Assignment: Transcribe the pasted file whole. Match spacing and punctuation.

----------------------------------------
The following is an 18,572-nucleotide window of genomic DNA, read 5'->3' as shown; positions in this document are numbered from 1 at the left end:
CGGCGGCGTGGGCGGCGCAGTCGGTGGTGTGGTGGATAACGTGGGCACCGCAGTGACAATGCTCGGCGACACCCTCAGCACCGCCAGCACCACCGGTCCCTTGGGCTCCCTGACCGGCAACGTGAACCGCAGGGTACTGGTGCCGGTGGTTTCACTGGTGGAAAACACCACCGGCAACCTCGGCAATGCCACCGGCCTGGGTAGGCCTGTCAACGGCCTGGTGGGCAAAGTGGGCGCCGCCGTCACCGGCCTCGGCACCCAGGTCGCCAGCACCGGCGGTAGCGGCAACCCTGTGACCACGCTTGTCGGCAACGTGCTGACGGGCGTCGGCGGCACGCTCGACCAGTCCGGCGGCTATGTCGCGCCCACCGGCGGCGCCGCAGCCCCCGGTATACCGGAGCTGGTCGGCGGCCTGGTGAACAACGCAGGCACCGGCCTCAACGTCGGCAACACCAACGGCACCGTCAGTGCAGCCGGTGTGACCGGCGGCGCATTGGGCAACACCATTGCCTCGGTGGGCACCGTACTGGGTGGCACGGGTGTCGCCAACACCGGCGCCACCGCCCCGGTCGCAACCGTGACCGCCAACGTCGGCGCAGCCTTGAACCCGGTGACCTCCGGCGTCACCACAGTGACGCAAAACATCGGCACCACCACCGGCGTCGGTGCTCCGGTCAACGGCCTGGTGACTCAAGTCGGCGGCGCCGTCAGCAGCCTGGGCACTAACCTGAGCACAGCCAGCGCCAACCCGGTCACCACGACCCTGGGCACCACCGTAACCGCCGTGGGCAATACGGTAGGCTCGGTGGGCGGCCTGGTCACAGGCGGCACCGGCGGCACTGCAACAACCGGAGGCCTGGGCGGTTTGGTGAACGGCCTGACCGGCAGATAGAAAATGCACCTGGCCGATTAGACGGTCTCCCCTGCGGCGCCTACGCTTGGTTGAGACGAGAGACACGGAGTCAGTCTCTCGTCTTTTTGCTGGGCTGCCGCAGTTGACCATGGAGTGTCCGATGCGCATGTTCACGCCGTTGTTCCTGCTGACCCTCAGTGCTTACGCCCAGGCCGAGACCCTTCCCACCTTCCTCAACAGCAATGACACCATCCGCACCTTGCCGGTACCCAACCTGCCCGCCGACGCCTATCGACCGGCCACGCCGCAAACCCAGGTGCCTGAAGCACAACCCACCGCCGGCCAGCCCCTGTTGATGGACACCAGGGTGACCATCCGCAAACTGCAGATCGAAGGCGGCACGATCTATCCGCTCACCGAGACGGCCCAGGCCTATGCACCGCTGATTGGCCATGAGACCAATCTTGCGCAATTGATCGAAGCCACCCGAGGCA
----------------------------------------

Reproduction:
The following is an 18,572-nucleotide window of genomic DNA, read 5'->3' as shown; positions in this document are numbered from 1 at the left end:
CGGCGGCGTGGGCGGCGCAGTCGGTGGTGTGGTGGATAACGTGGGCACCGCAGTGACAATGCTCGGCGACACCCTCAGCACCGCCAGCACCACCGGTCCCTTGGGCTCCCTGACCGGCAACGTGAACCGCAGGGTACTGGTGCCGGTGGTTTCACTGGTGGAAAACACCACCGGCAACCTCGGCAATGCCACCGGCCTGGGTAGGCCTGTCAACGGCCTGGTGGGCAAAGTGGGCGCCGCCGTCACCGGCCTCGGCACCCAGGTCGCCAGCACCGGCGGTAGCGGCAACCCTGTGACCACGCTTGTCGGCAACGTGCTGACGGGCGTCGGCGGCACGCTCGACCAGTCCGGCGGCTATGTCGCGCCCACCGGCGGCGCCGCAGCCCCCGGTATACCGGAGCTGGTCGGCGGCCTGGTGAACAACGCAGGCACCGGCCTCAACGTCGGCAACACCAACGGCACCGTCAGTGCAGCCGGTGTGACCGGCGGCGCATTGGGCAACACCATTGCCTCGGTGGGCACCGTACTGGGTGGCACGGGTGTCGCCAACACCGGCGCCACCGCCCCGGTCGCAACCGTGACCGCCAACGTCGGCGCAGCCTTGAACCCGGTGACCTCCGGCGTCACCACAGTGACGCAAAACATCGGCACCACCACCGGCGTCGGTGCTCCGGTCAACGGCCTGGTGACTCAAGTCGGCGGCGCCGTCAGCAGCCTGGGCACTAACCTGAGCACAGCCAGCGCCAACCCGGTCACCACGACCCTGGGCACCACCGTAACCGCCGTGGGCAATACGGTAGGCTCGGTGGGCGGCCTGGTCACAGGCGGCACCGGCGGCACTGCAACAACCGGAGGCCTGGGCGGTTTGGTGAACGGCCTGACCGGCAGATAGAAAATGCACCTGGCCGATTAGACGGTCTCCCCTGCGGCGCCTACGCTTGGTTGAGACGAGAGACACGGAGTCAGTCTCTCGTCTTTTTGCTGGGCTGCCGCAGTTGACCATGGAGTGTCCGATGCGCATGTTCACGCCGTTGTTCCTGCTGACCCTCAGTGCTTACGCCCAGGCCGAGACCCTTCCCACCTTCCTCAACAGCAATGACACCATCCGCACCTTGCCGGTACCCAACCTGCCCGCCGACGCCTATCGACCGGCCACGCCGCAAACCCAGGTGCCTGAAGCACAACCCACCGCCGGCCAGCCCCTGTTGATGGACACCAGGGTGACCATCCGCAAACTGCAGATCGAAGGCGGCACGATCTATCCGCTCACCGAGACGGCCCAGGCCTATGCACCGCTGATTGGCCATGAGACCAATCTTGCGCAATTGATCGAAGCCACCCGAGGCA